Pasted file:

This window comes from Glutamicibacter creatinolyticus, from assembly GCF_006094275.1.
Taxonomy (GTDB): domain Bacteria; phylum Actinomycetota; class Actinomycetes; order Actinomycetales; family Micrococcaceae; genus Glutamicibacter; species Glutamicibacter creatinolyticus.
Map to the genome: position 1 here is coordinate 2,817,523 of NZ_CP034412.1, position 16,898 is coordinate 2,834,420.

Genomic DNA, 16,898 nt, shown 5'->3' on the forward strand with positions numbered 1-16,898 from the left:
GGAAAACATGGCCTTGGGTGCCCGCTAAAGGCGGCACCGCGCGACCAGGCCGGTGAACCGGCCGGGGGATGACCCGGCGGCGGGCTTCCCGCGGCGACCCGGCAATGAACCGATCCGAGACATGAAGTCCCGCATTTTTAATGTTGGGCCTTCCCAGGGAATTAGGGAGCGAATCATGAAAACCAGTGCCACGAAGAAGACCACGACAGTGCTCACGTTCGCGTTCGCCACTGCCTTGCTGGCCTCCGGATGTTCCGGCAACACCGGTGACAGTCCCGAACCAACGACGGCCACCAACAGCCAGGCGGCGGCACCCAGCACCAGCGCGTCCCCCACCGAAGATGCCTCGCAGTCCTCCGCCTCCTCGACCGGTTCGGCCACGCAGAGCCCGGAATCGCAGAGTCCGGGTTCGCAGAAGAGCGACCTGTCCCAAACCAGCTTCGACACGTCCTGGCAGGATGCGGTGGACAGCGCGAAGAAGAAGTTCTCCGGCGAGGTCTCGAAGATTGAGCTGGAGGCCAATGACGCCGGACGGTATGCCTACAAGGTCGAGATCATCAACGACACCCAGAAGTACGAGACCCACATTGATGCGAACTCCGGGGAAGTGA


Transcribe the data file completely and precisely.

This window comes from Glutamicibacter creatinolyticus, from assembly GCF_006094275.1.
Taxonomy (GTDB): domain Bacteria; phylum Actinomycetota; class Actinomycetes; order Actinomycetales; family Micrococcaceae; genus Glutamicibacter; species Glutamicibacter creatinolyticus.
Map to the genome: position 1 here is coordinate 2,817,523 of NZ_CP034412.1, position 16,898 is coordinate 2,834,420.

Genomic DNA, 16,898 nt, shown 5'->3' on the forward strand with positions numbered 1-16,898 from the left:
GGAAAACATGGCCTTGGGTGCCCGCTAAAGGCGGCACCGCGCGACCAGGCCGGTGAACCGGCCGGGGGATGACCCGGCGGCGGGCTTCCCGCGGCGACCCGGCAATGAACCGATCCGAGACATGAAGTCCCGCATTTTTAATGTTGGGCCTTCCCAGGGAATTAGGGAGCGAATCATGAAAACCAGTGCCACGAAGAAGACCACGACAGTGCTCACGTTCGCGTTCGCCACTGCCTTGCTGGCCTCCGGATGTTCCGGCAACACCGGTGACAGTCCCGAACCAACGACGGCCACCAACAGCCAGGCGGCGGCACCCAGCACCAGCGCGTCCCCCACCGAAGATGCCTCGCAGTCCTCCGCCTCCTCGACCGGTTCGGCCACGCAGAGCCCGGAATCGCAGAGTCCGGGTTCGCAGAAGAGCGACCTGTCCCAAACCAGCTTCGACACGTCCTGGCAGGATGCGGTGGACAGCGCGAAGAAGAAGTTCTCCGGCGAGGTCTCGAAGATTGAGCTGGAGGCCAATGACGCCGGACGGTATGCCTACAAGGTCGAGATCATCAACGACACCCAGAAGTACGAGACCCACATTGATGCGAACTCCGGGGAAGTGA